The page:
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As expected, Attorney General Michael Mukasey informed House leaders Friday that he will not enforce contempt of Congress citations against former White House counsel Harriet Miers and White House Chief of Staff Joshua Bolten.

In response, Speaker Nancy Pelosi (D-Calif.) announced that the House Judiciary Committee will move to file a civil lawsuit in federal court, as provided for in House legislation passed earlier this month.

“By ordering the U.S. Attorney to take no action in response to congressional subpoenas, the Bush Administration is continuing to politicize law enforcement, which undermines public confidence in our criminal justice system,” Pelosi said in a statement.

House Democrats had sought testimony from both Miers and Bolten in connection to their probe of the firing of nine federal prosecutors in 2006, and the House issued contempt citations against each last July.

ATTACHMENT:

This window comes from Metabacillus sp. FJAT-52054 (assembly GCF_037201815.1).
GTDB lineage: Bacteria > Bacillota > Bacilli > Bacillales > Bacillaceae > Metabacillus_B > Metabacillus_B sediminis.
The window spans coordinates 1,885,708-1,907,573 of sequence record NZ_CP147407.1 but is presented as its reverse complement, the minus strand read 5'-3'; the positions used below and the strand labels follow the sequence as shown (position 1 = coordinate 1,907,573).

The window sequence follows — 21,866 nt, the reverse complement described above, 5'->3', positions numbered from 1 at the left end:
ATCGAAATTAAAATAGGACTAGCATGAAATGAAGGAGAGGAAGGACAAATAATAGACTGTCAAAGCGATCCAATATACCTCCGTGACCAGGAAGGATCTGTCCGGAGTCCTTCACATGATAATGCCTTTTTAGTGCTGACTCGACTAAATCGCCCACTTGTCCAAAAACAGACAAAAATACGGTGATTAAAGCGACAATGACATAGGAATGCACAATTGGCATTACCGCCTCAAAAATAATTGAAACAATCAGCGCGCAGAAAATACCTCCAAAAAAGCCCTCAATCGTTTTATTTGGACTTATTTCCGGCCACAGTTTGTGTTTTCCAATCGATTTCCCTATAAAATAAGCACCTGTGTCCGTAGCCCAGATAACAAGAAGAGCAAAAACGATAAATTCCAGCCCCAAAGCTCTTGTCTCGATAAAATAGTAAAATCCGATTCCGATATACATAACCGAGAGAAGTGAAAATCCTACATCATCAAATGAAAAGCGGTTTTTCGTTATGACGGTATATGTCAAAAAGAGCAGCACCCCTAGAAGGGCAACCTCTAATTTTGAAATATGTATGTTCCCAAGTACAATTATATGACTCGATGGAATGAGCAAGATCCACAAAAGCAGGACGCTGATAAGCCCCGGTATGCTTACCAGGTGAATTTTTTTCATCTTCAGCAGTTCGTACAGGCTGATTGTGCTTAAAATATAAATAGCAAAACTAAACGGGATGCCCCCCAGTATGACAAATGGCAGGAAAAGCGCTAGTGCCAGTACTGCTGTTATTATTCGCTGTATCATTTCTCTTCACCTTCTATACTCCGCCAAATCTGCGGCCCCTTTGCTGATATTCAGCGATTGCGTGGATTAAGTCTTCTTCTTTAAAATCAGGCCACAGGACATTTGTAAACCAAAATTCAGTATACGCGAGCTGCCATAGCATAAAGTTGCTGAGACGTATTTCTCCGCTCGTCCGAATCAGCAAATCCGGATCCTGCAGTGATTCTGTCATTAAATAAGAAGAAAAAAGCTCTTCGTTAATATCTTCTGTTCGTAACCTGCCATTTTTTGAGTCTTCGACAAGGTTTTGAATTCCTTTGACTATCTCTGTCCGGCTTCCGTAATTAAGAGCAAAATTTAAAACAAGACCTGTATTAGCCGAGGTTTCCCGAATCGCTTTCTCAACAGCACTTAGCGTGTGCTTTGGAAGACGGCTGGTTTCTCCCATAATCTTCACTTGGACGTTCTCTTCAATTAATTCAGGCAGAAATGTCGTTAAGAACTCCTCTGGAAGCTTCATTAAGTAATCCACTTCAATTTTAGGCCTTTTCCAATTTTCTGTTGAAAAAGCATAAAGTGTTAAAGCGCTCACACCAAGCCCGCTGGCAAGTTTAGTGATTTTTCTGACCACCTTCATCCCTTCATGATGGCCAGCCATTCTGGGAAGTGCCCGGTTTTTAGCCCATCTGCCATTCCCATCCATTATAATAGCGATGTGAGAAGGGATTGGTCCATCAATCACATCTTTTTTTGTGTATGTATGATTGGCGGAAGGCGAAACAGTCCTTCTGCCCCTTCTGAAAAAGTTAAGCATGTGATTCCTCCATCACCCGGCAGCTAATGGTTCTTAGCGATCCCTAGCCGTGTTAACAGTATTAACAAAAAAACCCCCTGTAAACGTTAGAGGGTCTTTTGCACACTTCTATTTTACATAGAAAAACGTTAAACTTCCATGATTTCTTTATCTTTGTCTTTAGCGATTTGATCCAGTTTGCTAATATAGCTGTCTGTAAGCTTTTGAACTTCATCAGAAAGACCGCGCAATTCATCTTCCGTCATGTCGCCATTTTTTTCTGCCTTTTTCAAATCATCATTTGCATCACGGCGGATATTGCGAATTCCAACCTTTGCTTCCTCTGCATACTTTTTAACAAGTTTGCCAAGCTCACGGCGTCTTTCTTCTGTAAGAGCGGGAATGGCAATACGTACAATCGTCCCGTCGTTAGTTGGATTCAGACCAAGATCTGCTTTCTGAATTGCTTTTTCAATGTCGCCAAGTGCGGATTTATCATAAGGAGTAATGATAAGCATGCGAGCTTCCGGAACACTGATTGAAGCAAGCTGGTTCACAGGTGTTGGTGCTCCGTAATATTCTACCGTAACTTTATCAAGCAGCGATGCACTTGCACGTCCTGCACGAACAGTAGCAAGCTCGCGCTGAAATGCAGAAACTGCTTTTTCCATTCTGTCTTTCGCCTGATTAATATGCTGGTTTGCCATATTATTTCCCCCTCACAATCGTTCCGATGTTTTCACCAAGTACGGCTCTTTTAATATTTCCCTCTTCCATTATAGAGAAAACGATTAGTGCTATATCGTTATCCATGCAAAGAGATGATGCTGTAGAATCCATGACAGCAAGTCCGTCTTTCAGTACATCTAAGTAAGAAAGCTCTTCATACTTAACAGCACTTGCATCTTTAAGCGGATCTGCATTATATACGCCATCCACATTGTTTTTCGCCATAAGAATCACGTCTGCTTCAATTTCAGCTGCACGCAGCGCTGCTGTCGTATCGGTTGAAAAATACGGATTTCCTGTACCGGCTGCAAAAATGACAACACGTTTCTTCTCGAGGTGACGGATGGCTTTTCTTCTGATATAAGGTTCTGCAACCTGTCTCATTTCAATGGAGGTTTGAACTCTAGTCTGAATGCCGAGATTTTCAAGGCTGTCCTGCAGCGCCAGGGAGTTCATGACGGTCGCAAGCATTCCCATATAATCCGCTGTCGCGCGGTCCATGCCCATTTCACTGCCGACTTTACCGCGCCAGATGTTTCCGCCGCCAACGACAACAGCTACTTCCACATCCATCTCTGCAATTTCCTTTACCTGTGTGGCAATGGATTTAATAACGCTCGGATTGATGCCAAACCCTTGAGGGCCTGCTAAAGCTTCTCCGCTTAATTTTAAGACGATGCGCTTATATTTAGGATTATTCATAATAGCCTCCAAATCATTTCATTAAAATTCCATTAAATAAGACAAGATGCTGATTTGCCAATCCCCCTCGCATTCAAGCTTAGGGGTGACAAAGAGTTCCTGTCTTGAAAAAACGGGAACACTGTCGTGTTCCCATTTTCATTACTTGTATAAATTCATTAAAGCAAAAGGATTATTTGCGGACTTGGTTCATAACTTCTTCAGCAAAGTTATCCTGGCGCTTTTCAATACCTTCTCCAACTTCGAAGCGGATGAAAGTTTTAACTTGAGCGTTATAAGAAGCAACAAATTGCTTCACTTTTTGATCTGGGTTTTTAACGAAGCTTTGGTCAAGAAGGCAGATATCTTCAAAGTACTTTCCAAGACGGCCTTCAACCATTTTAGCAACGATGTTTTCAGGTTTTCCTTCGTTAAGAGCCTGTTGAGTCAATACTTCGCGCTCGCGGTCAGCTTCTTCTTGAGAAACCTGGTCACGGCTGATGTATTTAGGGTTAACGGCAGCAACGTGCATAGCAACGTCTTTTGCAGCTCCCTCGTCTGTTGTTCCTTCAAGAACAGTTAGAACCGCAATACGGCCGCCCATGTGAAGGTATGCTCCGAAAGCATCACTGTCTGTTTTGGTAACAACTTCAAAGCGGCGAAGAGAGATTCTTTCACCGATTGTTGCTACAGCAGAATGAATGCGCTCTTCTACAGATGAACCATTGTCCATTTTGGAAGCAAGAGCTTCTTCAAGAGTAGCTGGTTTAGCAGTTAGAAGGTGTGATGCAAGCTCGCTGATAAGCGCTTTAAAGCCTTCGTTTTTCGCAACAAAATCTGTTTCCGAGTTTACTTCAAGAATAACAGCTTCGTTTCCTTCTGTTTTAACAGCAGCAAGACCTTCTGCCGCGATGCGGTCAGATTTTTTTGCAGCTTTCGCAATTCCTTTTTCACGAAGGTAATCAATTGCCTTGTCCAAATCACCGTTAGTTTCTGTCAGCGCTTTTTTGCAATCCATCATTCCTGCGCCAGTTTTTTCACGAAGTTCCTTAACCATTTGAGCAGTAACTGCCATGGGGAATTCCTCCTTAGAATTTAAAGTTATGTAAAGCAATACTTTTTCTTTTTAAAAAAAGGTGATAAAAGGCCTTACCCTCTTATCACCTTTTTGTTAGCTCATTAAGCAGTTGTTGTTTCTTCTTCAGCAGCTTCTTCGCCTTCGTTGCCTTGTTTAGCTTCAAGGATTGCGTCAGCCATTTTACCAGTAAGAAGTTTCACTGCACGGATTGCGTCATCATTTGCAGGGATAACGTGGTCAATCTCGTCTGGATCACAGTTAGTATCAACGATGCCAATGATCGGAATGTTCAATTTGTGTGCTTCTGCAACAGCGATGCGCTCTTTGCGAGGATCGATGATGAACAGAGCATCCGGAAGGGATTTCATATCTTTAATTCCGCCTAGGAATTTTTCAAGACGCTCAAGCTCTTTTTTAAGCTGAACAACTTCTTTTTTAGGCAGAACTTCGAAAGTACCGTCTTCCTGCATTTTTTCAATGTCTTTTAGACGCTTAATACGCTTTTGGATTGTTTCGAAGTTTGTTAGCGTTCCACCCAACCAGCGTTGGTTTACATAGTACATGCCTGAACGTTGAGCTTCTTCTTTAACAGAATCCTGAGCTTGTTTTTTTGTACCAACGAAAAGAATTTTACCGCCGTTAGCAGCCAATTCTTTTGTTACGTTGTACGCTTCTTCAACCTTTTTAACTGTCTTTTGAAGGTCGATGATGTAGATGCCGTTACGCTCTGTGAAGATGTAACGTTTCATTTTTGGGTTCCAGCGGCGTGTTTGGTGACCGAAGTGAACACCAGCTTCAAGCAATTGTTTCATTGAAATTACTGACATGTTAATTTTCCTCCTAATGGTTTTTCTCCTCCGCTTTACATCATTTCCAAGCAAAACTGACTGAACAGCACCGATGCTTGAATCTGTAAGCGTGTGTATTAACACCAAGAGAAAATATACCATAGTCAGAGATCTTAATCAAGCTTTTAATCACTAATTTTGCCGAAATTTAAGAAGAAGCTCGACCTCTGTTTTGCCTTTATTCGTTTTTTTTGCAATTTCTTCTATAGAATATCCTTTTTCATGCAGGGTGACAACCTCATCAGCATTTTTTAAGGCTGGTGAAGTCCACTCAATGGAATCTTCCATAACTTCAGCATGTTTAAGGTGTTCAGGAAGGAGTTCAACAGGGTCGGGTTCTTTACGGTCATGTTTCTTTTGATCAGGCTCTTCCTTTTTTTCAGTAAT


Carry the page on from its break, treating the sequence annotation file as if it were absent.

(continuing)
Claiming executive privilege protected their conversations with the president, White House counsel Fred Fielding subsequently offered to allow the aides to be informally interviewed, but not under oath and without a transcript. Democrats refused that offer and say that negotiations with Fielding have gone nowhere since then.

The civil lawsuit is expected to be filed in coming weeks by the House General Counsel on behalf of the Judiciary panel.

The House attorney is expected to urge a judge to rule on the legitimacy of the Bush administration’s claims of executive privilege and potentially order Miers and Bolten to testify.

— Jennifer Yachnin

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